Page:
Mobile phone users hit by phone and internet outages following natural disasters, including bushfires and floods, may not be able to temporarily switch providers, a parliamentary probe has heard.

Temporary emergency roaming services could enable Australians to connect to any available mobile network during natural disasters, should a network’s infrastructure be damaged or taken offline.

However, at a parliamentary hearing into disaster resilience on Friday, a push to develop such services was met with resistance given the technology’s limitations and cost involved.

The challenge of internet and mobile outages in the wake of natural disasters has generated headlines recently after destructive winds tore across Victoria, knocking over transmission towers and power lines.

It left thousands of residents without access to the internet and unable to make calls for days on end.

Appearing before the inquiry, Telstra’s government relations manager Lisa McTiernan said temporary roaming would have been unable to halt network outages on such a widespread scale.

“The intent of temporary disaster roaming really is designed to address connectivity issues for smaller geographical locations … it certainly isn’t something that could be deployed or activated for a very significant event,” Ms McTiernan told the inquiry.

“What we don’t want to occur is for a temporary disaster roaming activation to effectively be switched on and the remaining site gets completely inundated.”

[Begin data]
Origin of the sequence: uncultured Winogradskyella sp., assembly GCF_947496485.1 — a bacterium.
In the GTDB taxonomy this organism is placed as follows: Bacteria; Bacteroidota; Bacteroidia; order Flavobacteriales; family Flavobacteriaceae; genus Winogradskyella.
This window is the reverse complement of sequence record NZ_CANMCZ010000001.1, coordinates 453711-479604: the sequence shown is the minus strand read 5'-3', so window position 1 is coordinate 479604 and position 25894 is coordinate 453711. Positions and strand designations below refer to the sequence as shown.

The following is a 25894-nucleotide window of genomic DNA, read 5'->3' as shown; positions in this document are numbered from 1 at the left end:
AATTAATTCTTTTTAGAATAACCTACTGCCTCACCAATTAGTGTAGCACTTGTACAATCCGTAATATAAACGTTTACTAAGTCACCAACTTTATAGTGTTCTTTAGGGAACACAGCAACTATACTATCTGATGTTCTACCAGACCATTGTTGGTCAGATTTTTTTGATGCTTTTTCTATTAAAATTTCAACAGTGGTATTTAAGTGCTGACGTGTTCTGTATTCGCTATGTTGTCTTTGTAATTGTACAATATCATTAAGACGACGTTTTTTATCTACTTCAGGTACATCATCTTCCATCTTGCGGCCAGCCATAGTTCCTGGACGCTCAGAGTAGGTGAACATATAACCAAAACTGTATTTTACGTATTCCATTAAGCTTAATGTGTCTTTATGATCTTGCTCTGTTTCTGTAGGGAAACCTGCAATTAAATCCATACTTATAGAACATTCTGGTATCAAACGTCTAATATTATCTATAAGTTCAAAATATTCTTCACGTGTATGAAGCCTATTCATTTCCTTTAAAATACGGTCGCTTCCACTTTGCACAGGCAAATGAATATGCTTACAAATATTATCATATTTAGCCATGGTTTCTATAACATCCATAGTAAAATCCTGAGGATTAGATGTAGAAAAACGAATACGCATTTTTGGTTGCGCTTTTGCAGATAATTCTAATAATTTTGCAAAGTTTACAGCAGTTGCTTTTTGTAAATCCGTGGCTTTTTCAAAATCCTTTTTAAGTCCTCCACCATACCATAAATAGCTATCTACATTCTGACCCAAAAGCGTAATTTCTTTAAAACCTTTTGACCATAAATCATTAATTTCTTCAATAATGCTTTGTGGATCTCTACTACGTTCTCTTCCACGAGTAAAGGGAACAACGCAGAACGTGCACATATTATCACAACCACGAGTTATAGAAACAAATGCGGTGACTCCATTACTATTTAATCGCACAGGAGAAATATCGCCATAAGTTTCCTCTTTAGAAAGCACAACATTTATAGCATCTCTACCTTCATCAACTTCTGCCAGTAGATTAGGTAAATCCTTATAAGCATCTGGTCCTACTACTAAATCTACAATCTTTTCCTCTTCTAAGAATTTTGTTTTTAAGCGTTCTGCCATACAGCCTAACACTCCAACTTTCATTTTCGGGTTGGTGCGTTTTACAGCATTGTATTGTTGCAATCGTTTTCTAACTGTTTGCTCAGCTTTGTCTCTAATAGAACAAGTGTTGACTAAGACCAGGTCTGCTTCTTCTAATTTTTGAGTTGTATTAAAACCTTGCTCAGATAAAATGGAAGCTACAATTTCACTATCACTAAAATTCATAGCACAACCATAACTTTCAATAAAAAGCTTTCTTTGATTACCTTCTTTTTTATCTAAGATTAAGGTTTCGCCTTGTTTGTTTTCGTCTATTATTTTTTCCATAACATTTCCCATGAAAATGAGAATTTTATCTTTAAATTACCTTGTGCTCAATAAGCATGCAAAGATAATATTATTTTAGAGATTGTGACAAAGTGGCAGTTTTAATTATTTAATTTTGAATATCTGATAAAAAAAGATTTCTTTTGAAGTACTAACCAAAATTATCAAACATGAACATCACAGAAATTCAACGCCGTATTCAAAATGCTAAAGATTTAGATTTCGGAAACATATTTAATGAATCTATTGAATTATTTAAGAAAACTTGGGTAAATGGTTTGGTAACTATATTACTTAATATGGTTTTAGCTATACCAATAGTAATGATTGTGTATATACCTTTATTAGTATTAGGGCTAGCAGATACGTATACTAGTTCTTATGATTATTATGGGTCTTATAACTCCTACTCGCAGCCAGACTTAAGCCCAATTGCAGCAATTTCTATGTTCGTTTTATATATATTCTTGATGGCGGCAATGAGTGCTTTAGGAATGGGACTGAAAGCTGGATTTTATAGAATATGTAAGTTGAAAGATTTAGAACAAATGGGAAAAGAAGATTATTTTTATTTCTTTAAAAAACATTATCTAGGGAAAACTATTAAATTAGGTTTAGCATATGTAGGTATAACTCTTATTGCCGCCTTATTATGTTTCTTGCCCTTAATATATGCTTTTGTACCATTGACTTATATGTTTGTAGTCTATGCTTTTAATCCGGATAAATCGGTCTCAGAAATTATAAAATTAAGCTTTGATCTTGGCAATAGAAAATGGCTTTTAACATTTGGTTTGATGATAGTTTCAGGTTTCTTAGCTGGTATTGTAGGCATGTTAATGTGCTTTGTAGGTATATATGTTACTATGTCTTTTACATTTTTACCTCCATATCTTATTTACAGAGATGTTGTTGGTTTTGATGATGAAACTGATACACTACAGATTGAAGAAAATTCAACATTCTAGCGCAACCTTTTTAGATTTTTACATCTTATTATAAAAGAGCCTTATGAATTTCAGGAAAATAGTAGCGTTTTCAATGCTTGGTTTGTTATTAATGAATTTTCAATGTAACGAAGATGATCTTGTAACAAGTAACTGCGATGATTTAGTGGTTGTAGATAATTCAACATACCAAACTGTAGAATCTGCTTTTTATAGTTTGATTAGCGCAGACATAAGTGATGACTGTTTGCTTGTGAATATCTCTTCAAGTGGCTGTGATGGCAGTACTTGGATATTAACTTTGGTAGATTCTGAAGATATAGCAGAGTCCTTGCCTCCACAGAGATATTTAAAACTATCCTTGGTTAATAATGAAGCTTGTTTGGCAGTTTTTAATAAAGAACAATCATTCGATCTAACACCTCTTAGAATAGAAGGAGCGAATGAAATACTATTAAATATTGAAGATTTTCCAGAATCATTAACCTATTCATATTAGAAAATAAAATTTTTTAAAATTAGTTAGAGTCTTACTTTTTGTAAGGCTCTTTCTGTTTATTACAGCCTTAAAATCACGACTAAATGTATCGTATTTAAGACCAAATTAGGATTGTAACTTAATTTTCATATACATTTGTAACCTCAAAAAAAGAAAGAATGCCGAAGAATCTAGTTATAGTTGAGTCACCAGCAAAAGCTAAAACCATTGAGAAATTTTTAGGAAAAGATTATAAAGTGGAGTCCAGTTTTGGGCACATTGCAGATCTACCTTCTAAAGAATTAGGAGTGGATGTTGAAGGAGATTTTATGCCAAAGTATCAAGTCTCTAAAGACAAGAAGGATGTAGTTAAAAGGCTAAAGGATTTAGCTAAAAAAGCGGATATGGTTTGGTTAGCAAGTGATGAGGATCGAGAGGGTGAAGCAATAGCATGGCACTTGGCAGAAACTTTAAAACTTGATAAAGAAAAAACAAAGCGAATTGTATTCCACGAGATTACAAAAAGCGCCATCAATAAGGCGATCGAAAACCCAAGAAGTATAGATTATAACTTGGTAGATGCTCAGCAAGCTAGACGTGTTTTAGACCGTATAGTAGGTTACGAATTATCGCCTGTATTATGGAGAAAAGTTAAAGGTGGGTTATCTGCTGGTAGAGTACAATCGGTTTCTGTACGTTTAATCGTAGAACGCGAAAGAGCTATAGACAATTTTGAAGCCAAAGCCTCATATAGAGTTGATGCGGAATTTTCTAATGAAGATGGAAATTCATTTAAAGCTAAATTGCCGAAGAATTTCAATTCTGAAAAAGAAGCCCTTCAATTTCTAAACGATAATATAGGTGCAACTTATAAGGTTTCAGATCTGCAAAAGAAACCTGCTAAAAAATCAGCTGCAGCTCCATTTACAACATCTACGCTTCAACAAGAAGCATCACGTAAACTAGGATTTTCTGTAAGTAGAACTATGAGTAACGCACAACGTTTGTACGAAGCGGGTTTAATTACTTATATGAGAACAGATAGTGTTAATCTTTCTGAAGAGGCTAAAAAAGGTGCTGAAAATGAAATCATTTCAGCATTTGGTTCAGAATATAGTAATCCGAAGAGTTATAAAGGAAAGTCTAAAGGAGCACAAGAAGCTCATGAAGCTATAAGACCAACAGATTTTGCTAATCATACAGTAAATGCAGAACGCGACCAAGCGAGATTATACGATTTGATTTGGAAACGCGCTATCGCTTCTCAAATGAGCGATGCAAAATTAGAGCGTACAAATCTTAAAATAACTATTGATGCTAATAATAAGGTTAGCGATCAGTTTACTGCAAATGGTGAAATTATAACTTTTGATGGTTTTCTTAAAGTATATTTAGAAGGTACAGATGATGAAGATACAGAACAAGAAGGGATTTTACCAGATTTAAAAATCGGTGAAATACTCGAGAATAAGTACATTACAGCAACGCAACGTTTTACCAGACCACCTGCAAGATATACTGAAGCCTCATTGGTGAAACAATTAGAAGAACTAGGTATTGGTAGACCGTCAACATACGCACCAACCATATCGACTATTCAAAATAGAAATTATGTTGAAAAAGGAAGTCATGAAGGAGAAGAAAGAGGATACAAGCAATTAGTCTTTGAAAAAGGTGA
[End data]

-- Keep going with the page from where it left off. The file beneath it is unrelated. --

TPG’s head of regulatory Alexander Osborne agreed an expansion of temporary disaster roaming would be difficult, granted the cost of sharing data roaming between providers wasn’t already in place.

“Disaster roaming is extremely limited in its use cases, it’s a very expensive approach,” Mr Osborne said.

“If you don’t have domestic roaming arrangements in place beforehand, it’s not going to work.”

In December, the Albanese government announced its intention to work with the telecommunications industry to determine the viability of emergency mobile roaming capability, after the competition watchdog found that such a service was technically feasibly.

Temporary roaming services are available in Canada and the United States, the inquiry heard.

On Friday, in a separate incident, multiple states were affected by an outage of triple-0 services on the Telstra Network in the early hours of the morning.

A total of 148 calls were not immediately transferred to the relevant emergency service, and in one case, a call from the family of a Victorian suffering from a cardiac arrest who later died.

It is not known if the delay contributed to the death.



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By Rahul

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